Thursday, January 8, 2009

Tigers As Food Or As Pets

Thai police officers with the carcasses of tigers seized in
Hua Hin on Monday. — DM picture

Source: NST

BANGKOK: Their heads hacked from their graceful bodies, this tragic picture shows the fate of tigers in the brutal hands of poachers.

At the rapid rate tigers are poached everyday, for the last 30 years, I would have thought they'd already be extinct by now.

Police seized tiger carcasses weighing up to 250kg from a lorry passing through Hua Hin, a popular tourist resort, in the Prachuap Kiri Khan province on Monday.

The tigers were believed to be smuggled from Malaysia and on their way to China, police said. Two Thai men had been arrested in connection with the smuggling.

In Malaysia, some dead tigers would probably be sold to "specialty restaurants" in Puchong, Selangor or Kahang, Johor.

National Park, Wildlife and Plant Conservation Department chief Upai Wayupat told the Bangkok Post daily that the carcasses would be tested to determine if the animals were domesticated or otherwise.

He said the tests, to be conducted at Kasetsart University's Kamphaeng Saen campus, would take up to two weeks.

"If they were captive tigers, officials will investigate which farms they came from," said Upai, adding that breeding tigers was a popular business as wildlife smugglers could fetch as much as a million baht (RM100,000) for a tiger.

He said Thailand was a major transit point for wildlife smuggling.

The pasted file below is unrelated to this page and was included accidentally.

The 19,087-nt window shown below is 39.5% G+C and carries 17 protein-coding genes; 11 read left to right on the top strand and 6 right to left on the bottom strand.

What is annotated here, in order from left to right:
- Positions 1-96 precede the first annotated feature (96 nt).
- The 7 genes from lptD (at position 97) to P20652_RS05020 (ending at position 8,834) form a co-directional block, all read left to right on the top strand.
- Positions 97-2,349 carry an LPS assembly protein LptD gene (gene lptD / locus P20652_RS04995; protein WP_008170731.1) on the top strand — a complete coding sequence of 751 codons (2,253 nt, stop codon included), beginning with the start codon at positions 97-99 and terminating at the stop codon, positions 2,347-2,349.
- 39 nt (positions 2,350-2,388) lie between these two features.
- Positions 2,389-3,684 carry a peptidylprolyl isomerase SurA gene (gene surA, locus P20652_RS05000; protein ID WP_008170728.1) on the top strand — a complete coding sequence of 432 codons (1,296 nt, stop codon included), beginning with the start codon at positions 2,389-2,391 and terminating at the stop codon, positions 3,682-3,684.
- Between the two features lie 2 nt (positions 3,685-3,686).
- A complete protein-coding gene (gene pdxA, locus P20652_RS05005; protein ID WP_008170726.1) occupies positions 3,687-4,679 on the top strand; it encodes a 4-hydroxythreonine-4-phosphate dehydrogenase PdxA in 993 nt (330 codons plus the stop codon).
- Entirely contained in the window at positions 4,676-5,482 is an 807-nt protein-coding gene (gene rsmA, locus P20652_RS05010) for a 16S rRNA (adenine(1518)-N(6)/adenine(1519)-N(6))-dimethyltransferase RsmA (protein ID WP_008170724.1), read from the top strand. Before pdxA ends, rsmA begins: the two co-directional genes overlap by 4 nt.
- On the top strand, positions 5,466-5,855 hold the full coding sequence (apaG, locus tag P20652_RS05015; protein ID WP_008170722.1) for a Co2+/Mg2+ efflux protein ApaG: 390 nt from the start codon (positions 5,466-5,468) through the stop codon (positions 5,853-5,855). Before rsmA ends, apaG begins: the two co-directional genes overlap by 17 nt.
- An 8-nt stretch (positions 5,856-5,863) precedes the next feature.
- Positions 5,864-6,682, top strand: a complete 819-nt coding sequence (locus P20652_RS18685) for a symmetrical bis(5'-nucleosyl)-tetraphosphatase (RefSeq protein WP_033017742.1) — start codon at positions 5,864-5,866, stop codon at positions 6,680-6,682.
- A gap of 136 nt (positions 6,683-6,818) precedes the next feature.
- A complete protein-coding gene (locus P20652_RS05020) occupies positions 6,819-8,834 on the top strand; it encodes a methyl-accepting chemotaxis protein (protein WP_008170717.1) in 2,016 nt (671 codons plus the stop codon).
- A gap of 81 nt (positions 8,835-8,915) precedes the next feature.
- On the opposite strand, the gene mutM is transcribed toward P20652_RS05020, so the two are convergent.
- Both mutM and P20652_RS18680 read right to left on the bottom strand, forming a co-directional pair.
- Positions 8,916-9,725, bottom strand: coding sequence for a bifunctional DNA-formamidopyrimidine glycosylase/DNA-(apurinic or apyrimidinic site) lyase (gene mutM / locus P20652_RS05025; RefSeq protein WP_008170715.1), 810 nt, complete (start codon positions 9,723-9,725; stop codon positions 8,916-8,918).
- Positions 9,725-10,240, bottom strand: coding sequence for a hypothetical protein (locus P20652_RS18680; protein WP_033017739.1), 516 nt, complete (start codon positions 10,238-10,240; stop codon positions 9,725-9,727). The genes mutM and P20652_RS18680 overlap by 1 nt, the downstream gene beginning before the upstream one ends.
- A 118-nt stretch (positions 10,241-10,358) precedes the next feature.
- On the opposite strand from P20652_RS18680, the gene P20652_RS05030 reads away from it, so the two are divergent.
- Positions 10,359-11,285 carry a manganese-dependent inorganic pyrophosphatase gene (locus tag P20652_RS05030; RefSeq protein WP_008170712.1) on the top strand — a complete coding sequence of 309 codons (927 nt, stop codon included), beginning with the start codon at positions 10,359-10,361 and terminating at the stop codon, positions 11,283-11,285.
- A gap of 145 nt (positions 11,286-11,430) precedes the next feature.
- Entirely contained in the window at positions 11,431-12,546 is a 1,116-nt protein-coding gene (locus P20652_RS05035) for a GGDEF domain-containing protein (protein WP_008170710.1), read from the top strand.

With profits so high, traffickers are usually armed and ready to do battle -- and China is one of the world's biggest markets for tigers.

It was reported in the BBC that there is a restaurant in Beijing, China that specialises in exotic dishes. It also serves a very unusual delicacy; animal penises.

Last month, Malaysia, where the tigers were believed to have been captured, announced plans to step up its protection of the creatures.

Numbers of tigers have dropped in Malaysia from 3,000 to 500 in the past half-century, mostly because of illegal hunting and human encroachment.

Tiger meat is exported, served at exotic restaurants and used in traditional Chinese medicine.

Asians believe that when one eats tiger's meat, he'll become as fierce and brave as a tiger. President elect Barack Obama has admitted in his book, Dreams From My Father, that his Indonesian stepfather gave him tiger's meat to eat when he was young.

Some even ventured to suggest that if you ate Tiger Woods, you'd become a good golfer. I don't know if this is true, as no one has yet tried to assassinate Tiger Woods to eat him.

It is illegal to kill tigers in Malaysia and the World Wildlife Fund was optimistic that the new 12-year plan to step up protection of the big cats will help boost their population.

To prevent tigers from being extinct, I suggest that the government permit people keeping tigers as pets, but with stringent conditions. For instance, impose a huge license fee on the owners - RM100,000 as year and permit only one tiger per family. This is to ensure that people don't purchase tigers to resell them to restaurants and only those who can really afford be allowed to keep a pet tiger. This may not be an ideal solution to the poaching problem, but it is feasible enough to keep enough tigers alive, if not in the wild, as least in good homes. In east Malaysia, rich towkays are already keeping endangered animals as pets.

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